It would take an incredible preseason for rookie Matthew Stafford to beat out Daunte Culpepper in Detroit, but Stafford does have an incredible arm.

Culpepper showed up for OTA's in the best shape I've seen him in in years. I think the job is Stafford's by no later than mid-season, and it still wouldn't shock me if he does have an incredible preseason and shows he's ready from the jump.

They're talking about it in The Den!

Training Camp Battles: Linebackers

Friday, July 24, 2009

The linebacker corps provide something of a break as we stroll through the position groups in the week before training camp. This is the only position on the team that actually resembles an NFL-caliber group, with solid veteran starters backed up by promising young players. Detroit will probably go into the season with 7-8 linebackers and many roster spots are already relatively secure.

Julian Peterson. The prize acquisition from this past offseason, a five time Pro Bowler including the last three years in Seattle. He figures to play three downs and to be the pressure linebacker from the strong side. He may occasionally line up with his hand in the dirt. Chance of making roster: 100%

Ernie Sims. Sims is a bit enigmatic, struggling the last couple of years after a promising rookie season. Still, he is only 24 and there is a good argument that his problems stem more from being required to do too much, rather than any particular talent issues. This will be an interesting year as we see whether he can develop into an above average linebacker or not. Chance to make roster: 100%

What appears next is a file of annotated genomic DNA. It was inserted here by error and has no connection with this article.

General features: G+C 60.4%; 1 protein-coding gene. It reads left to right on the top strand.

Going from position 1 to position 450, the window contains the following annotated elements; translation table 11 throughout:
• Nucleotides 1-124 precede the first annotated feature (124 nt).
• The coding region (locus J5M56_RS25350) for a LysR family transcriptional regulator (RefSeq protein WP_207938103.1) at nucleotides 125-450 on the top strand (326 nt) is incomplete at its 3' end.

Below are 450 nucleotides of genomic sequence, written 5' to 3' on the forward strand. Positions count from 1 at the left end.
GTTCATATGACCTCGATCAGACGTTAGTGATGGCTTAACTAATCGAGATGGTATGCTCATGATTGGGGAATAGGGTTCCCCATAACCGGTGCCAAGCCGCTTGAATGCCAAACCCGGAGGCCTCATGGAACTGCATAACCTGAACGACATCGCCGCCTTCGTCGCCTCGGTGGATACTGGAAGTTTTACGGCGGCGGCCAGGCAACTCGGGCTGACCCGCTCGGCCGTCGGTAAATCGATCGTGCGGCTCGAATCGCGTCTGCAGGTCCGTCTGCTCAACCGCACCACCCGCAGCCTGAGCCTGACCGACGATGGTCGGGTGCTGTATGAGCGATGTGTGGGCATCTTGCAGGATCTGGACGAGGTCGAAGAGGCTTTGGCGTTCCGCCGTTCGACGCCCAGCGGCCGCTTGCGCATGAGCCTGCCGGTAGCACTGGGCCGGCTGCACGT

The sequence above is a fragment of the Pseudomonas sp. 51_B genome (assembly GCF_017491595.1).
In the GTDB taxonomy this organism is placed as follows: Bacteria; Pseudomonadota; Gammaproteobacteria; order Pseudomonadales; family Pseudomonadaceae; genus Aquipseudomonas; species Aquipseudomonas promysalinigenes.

Larry Foote. The third part of the starting triumvirate, he'll steady the middle and make plays. I'm not quite as excited as many by Foote, but he represents an upgrade and the matador run defense that Detroit featured the last couple of seasons should at least be slowed a bit. Chance of making roster: 100%

Jordan Dizon. Another disappointing linebacker from last season, and another strong argument that he was misused, when he was used at all. Lots of promising news about him out of the OTAs leads me to expect him to play a significant role, and eventually take some time from Peterson. Chance of making roster: 95% (you never know)

DeAndre Levy. The heir apparent to Foote's spot in the middle. As a third rounder on a rebuilding team it would be a major upset to see him cut. Nate wrote an article after the draft, part of which really illustrated the difference in philosophies between the Marinelli defense and the Schwartz defense.

Typically, the middle linebacker is considered the quarterback of a defense. However, under defensive coordinator Gunther Cunningham, the "MIKE" position would have no more responsibility than any other position.